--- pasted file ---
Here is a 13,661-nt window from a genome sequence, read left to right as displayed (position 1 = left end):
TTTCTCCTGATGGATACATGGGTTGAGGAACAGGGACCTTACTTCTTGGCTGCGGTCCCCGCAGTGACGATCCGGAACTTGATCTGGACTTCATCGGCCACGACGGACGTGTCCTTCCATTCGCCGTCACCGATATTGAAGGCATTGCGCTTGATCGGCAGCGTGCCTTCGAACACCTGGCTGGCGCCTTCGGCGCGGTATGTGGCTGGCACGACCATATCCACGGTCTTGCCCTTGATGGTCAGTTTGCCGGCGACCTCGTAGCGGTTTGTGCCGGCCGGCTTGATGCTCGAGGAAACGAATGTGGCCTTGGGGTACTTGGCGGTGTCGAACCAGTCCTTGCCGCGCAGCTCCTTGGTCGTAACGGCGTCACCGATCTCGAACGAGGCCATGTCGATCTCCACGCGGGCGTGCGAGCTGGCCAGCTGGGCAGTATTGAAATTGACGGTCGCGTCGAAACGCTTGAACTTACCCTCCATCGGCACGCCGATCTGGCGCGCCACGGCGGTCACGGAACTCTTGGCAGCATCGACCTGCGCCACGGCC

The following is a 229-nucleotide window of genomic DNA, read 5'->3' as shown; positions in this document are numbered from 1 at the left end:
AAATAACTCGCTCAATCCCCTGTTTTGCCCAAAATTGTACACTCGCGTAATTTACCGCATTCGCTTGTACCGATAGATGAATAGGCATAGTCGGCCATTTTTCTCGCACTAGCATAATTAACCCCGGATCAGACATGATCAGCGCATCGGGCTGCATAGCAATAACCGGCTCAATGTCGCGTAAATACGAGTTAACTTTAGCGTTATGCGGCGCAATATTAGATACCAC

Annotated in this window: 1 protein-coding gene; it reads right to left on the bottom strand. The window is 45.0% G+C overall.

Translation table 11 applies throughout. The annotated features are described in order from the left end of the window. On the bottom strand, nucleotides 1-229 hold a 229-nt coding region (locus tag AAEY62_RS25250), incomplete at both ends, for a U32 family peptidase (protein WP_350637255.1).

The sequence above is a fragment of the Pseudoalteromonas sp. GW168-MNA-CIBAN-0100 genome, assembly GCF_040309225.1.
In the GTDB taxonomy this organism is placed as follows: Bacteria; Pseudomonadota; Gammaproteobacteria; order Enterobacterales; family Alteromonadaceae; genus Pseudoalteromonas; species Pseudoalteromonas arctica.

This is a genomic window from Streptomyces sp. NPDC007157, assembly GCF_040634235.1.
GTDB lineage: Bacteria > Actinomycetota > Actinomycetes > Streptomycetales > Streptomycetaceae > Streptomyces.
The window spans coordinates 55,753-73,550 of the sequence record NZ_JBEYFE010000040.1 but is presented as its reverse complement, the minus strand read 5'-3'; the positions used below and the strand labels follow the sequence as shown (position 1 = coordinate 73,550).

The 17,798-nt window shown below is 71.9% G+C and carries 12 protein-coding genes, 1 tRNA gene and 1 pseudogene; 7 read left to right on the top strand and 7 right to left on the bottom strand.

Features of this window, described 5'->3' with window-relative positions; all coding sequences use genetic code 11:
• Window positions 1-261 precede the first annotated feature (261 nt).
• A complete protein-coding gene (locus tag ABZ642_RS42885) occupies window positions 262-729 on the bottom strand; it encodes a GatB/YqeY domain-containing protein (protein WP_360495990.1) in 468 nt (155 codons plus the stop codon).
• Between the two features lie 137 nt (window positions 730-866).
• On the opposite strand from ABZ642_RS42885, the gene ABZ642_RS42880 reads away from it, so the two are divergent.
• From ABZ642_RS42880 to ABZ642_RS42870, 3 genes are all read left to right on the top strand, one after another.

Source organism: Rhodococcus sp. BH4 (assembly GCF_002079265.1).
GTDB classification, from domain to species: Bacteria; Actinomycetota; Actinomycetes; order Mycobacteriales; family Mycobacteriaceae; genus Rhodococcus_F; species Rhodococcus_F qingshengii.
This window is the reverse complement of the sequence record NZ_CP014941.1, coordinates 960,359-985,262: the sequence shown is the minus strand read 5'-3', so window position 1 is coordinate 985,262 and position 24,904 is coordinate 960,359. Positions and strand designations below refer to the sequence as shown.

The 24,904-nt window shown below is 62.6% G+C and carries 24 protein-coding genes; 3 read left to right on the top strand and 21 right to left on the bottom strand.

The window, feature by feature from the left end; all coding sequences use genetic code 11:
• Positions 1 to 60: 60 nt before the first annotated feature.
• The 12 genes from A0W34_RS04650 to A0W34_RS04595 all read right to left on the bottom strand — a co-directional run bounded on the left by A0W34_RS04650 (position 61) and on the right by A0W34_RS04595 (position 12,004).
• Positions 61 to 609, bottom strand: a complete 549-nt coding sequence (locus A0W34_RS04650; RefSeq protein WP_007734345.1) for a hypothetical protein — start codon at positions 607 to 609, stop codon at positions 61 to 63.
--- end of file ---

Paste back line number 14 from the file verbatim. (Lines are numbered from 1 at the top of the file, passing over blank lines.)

• Window positions 1-261 precede the first annotated feature (261 nt).